Maybe church buildings aren't as big a deal as we thought

March 3rd, 2016

Those of us who have attended church seemingly forever sometimes feel that the church building is the best tool for evangelism. When we’re confronted with (or we finally recognize/accept) declining worship attendance and overall involvement at our lovely church, panic sets in. We need to do something.

And churches usually seem to move toward the path of least resistance. We decide what we think we should do and pour more energy and resources into building maintenance and/or upgrades.

The theory is that an update to the building will bring curious onlookers to the campus.

The building often becomes the focus of evangelism because it’s the easiest thing to change. And almost everyone usually agrees that a church building could benefit from a facelift or two.

It perpetuates the idea of changing without really changing.

It’s the easiest path because all it really requires is throwing money at the problem. I’m not suggesting that it’s easy funding a building project but diagnosing issues with the building is easier than than pointing out problems with the church’s ministries that may have led to the decline in attendance.

Someone once told me, “If you have a problem you can solve by throwing money at it, you don’t have a very interesting problem.”

Just upgrading your campus won’t bring people to church when they have little to no interest in coming to church in the first place.

My wife loves the craft store Michaels. She can spend hours, and I mean hours, at Michaels.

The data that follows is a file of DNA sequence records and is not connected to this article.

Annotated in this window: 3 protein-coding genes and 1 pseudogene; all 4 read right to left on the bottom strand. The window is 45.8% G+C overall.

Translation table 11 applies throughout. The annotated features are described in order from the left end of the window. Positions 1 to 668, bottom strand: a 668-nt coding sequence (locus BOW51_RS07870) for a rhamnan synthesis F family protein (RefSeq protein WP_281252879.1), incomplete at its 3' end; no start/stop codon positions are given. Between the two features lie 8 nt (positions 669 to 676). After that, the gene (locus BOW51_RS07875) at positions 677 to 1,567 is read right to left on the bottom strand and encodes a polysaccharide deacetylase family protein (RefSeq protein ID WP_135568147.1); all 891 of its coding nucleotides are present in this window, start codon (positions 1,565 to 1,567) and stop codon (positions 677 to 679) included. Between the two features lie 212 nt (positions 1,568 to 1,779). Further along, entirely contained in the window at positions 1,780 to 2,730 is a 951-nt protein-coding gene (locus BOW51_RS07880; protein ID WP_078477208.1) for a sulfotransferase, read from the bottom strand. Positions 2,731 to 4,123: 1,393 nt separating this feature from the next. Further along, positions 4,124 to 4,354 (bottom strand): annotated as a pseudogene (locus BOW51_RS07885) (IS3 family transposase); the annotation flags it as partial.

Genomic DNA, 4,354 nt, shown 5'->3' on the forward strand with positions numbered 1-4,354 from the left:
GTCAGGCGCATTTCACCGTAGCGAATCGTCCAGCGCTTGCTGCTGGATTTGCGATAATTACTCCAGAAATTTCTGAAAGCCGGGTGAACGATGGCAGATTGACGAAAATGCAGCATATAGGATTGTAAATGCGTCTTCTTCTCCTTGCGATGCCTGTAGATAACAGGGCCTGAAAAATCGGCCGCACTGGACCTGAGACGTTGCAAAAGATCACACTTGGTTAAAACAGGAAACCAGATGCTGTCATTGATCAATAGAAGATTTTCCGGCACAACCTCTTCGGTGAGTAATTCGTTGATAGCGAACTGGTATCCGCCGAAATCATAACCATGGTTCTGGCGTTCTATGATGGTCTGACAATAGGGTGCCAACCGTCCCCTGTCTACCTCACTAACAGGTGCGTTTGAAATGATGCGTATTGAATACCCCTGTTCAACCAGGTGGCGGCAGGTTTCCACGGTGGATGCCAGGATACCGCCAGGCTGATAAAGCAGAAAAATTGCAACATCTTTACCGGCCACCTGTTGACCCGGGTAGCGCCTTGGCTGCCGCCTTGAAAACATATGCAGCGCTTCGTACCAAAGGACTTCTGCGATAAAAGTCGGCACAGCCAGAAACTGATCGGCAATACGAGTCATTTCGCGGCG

I absolutely despise that store. Even more because I get no cell reception/data there AND they have free wi-fi but it never works.

It motivates me to be a good Christian because I feel that’s what my hell would be like: an eternity in Michaels with no wi-fi. It already feels like eternity when I’m there with my wife.

When we first moved here, I drove by that Michaels dozens of times and never noticed it because I have no interest in that store. I can tell you, however, where the Apple Store, Best Buy and every Starbucks in Santa Barbara are.

Michaels could go through a facelift. They could change their storefront. They could change their store sign. They could paint their store a different color. They could guarantee that their wi-fi works or they could make everything in the store free. They could even change their name to “Mike’s” and have their slogan mimic the great Gatorade ad: I wanna be like Mike. I still wouldn’t go to “Mike’s” because I’m not into crafting or crafty things.

The only reason I would find myself in Michaels is if my wife threatened gently invited me to go with her.

I’m not suggesting that non-churchgoing folks have quite the adverse reaction to church that I do to Michaels. What I’m trying to say is that, perhaps, the only people who will notice the changes to your building and campus are your church members. People who have little to no interest in going to church to begin with probably wouldn’t notice if your building disappeared altogether.

But you know what your non-churchgoing friends might have an interest in? You. Think of all the places you’ve gone because you were invited.

The most effective way to get folks to your church is for you to invite them to come with you. A church planter told me that “80% of newcomers come on the elbow of someone else” meaning they were invited. But that takes effort and risk. You may be turned down. You may be scoffed at. You may have to do some work.

Having a great building is important for increasing the quality of overall church life. But putting ourselves out there and inviting folks is what ensures that our buildings will continue to be used as instruments of God’s saving work for years to come.

Joseph Yoo is pastor of St. Mark United Methodist Church in Santa Barbara, California. He is the author of Practical Prayer and Encountering Grace. He blogs at

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